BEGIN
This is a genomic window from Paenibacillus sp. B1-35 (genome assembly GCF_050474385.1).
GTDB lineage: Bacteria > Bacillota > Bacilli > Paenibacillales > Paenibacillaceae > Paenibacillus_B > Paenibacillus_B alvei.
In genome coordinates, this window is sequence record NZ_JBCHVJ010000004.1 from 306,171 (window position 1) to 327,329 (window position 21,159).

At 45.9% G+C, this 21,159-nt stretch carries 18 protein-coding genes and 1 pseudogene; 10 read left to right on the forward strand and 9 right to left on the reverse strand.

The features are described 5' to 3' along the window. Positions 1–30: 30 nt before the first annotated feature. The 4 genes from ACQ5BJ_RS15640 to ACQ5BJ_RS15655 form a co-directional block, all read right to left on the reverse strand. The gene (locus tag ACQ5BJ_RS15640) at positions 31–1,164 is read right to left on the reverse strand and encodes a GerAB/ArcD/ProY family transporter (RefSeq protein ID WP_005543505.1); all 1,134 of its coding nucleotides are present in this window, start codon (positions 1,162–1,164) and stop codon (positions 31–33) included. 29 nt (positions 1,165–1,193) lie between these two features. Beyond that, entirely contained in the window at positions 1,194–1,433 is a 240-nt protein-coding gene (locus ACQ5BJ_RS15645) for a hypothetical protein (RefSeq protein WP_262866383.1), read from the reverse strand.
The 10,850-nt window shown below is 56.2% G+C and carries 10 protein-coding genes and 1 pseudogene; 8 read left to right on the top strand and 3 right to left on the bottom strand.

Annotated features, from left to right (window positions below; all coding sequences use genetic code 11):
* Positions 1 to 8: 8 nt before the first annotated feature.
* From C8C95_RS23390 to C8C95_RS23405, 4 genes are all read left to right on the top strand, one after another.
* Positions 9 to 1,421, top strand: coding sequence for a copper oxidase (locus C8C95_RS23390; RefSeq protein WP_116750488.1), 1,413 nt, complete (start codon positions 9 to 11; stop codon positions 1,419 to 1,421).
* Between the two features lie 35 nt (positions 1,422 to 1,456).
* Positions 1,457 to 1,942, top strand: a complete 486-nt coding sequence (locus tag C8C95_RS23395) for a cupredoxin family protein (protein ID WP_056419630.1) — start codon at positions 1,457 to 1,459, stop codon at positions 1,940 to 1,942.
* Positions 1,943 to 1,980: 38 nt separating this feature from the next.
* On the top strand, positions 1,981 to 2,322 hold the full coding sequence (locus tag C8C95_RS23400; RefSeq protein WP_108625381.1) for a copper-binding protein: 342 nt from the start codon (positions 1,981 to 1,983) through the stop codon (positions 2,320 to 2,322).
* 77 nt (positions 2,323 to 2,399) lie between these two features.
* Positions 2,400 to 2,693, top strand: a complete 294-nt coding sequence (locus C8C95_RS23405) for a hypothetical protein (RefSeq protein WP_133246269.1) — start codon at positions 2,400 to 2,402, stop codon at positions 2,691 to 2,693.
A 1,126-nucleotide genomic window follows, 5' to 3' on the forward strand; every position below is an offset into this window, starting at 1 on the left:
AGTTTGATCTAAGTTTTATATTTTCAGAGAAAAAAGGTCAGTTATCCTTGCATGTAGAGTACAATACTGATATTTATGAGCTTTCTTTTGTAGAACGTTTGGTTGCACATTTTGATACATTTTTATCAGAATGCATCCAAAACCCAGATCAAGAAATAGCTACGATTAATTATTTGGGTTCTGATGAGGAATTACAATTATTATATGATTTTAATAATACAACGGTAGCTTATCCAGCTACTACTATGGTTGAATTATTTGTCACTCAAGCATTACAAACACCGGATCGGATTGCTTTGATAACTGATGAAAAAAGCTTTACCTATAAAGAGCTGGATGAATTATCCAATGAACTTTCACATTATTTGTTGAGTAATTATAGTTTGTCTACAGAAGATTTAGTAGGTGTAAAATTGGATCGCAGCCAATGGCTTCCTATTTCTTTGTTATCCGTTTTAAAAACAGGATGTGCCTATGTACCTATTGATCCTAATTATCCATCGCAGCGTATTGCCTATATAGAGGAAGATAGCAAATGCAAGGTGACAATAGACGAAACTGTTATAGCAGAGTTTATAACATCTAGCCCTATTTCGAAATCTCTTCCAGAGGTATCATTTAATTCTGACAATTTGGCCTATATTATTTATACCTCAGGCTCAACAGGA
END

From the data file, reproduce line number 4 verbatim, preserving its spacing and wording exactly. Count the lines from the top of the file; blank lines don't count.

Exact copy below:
At 45.9% G+C, this 21,159-nt stretch carries 18 protein-coding genes and 1 pseudogene; 10 read left to right on the forward strand and 9 right to left on the reverse strand.